A Federal court dismissed a shareholder lawsuit in connection with Bernie Maddoff's ponzi scheme and ruled that the big banks involved in managing Madoff's ponzi scheme funds can't be sued by shareholders and investors who sustained losses.
JP Morgan Chase and New York Bank of Mellon both managed Madoff Securities, the now reputed Madoff Ponzi scheme which received its life-blood from "Feeder Funds" that funneled billions of dollars into the ponzi scheme.
In 2011, investors Dana Trezziova and Neville Seymour Davis sued several foreign investment funds, accusing them of being such "feeder funds"in exchange for lucrative fees, while representing to investors that the funds were carefully managed by investment advisers, all before the ponzi scheme was exposed.
The investors also accused JPMorgan Chase, Madoff Securities' principal banker, of having not merely ignored "red flags" of fraud, but of having "actually knowledge that [Madoff Securities] was violating its fiduciary duties and committing fraud."
Nevertheless, "the JPMorgan Chase defendants kept their mouths shut to ensure their own profits at the expense of plaintiffs and the other members of the class," the complaint stated. Similarly, Bank of New York Mellon Corporation, which also provided banking services to Madoff Securities, allegedly had evidence of Madoff's fraud but chose to look the other way to continue collecting large fees.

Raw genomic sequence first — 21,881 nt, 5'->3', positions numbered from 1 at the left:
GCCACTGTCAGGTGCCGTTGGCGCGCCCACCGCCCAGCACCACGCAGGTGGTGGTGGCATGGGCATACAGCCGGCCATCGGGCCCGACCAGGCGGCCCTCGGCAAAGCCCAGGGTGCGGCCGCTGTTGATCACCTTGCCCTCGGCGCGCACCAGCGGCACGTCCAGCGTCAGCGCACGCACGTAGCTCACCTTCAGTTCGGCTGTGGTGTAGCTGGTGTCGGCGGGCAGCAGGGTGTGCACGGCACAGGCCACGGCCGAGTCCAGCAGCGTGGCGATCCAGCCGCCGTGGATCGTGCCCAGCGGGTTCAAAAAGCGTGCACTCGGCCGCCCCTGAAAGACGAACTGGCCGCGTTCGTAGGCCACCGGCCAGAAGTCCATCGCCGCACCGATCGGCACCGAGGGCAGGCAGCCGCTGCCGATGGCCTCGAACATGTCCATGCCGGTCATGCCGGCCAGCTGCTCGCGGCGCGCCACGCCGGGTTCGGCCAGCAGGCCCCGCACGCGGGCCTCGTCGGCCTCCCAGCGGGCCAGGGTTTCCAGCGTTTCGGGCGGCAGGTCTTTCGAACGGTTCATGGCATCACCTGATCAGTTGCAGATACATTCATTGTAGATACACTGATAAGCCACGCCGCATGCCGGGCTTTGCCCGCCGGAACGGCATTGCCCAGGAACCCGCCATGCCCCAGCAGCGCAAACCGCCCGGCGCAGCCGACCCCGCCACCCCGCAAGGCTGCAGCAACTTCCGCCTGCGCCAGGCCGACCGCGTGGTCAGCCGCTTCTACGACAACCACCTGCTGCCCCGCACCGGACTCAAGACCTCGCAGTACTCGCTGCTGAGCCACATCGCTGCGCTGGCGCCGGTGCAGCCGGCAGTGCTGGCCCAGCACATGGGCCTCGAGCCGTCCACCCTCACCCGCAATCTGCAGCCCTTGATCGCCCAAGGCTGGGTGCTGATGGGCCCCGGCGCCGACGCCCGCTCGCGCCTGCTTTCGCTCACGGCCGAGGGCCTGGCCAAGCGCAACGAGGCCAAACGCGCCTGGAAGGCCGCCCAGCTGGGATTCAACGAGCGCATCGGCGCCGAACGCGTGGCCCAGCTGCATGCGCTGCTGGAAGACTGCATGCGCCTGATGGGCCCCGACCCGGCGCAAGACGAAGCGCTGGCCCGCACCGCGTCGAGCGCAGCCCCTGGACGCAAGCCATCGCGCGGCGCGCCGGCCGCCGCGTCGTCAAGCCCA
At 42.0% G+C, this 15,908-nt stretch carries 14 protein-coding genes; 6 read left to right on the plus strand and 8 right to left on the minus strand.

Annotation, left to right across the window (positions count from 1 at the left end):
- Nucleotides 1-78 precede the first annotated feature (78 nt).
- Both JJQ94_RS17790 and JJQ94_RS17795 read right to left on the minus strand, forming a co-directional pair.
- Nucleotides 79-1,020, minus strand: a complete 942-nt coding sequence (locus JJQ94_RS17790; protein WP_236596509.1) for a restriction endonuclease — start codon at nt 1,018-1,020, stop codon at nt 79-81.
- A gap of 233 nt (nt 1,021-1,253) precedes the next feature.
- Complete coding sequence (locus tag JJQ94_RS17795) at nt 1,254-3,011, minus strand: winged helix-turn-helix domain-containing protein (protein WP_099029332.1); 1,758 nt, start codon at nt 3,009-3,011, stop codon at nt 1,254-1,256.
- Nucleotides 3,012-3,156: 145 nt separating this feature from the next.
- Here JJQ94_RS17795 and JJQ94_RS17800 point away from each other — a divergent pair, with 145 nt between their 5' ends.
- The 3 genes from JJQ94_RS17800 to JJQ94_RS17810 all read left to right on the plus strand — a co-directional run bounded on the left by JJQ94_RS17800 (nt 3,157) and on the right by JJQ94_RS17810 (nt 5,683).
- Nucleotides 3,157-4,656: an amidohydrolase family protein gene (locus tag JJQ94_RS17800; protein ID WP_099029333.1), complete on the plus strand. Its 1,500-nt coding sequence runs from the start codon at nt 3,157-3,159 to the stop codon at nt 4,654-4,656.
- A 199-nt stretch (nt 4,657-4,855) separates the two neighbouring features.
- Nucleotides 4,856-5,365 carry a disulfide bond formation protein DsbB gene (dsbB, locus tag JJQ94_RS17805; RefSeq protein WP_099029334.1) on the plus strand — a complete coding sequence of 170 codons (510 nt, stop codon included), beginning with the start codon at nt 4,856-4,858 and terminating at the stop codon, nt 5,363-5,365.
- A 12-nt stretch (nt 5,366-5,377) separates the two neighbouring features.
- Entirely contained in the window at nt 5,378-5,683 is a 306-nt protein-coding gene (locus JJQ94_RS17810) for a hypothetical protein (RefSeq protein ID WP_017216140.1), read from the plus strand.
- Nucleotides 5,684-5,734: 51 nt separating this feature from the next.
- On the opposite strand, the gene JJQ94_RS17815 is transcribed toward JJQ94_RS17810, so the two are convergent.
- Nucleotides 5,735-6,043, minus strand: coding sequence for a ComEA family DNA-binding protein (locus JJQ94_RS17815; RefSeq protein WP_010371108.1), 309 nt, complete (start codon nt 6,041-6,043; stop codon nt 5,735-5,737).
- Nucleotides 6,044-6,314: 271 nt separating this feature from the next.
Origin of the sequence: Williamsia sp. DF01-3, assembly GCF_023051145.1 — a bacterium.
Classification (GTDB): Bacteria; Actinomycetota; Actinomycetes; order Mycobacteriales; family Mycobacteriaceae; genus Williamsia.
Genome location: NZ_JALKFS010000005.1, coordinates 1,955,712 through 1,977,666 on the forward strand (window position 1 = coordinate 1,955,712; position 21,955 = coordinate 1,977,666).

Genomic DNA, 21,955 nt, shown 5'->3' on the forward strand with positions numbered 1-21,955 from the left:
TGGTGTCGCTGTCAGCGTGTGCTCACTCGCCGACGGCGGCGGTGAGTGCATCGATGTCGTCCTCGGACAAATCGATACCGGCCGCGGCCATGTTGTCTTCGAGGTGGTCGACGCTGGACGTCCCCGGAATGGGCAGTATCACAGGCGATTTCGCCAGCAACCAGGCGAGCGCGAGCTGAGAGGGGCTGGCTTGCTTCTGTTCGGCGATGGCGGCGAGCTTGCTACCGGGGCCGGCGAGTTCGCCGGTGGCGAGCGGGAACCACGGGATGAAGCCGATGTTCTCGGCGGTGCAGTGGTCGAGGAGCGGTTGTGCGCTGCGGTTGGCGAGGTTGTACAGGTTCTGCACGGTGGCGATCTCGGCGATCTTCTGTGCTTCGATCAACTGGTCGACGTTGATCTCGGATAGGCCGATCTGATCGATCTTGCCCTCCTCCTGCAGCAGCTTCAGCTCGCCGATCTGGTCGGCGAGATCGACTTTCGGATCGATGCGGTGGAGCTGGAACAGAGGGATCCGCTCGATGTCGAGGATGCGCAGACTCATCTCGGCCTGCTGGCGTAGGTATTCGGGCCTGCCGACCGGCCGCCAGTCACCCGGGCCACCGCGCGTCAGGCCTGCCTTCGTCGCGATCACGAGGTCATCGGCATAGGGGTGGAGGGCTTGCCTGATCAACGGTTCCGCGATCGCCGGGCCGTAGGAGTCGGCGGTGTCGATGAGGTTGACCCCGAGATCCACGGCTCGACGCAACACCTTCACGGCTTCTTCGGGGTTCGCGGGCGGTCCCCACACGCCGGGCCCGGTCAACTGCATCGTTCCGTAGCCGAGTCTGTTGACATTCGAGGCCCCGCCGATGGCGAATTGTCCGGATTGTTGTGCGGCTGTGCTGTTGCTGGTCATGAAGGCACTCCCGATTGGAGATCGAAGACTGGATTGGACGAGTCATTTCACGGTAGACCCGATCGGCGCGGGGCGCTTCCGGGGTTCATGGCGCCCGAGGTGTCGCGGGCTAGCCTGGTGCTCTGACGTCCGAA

But the 2nd Circuit appellate court dismissed the shareholders' claims against the two banks on a technicality. Trezziova and Davis failed to meet a standard required by the Securities Litigation Uniform Standards Act (SLUSA) enacted in 1998. The SLUSA is a complicated piece of legislation governing securities litigation. The law requires plaintiffs allege "misrepresentation or omission of a material fact in connection with the purchase or sale of a covered security."
Trezziova and Davis unsuccessfully argued that the complicated SLUSA law did not apply to their particular fact pattern but the appellate court disagreed.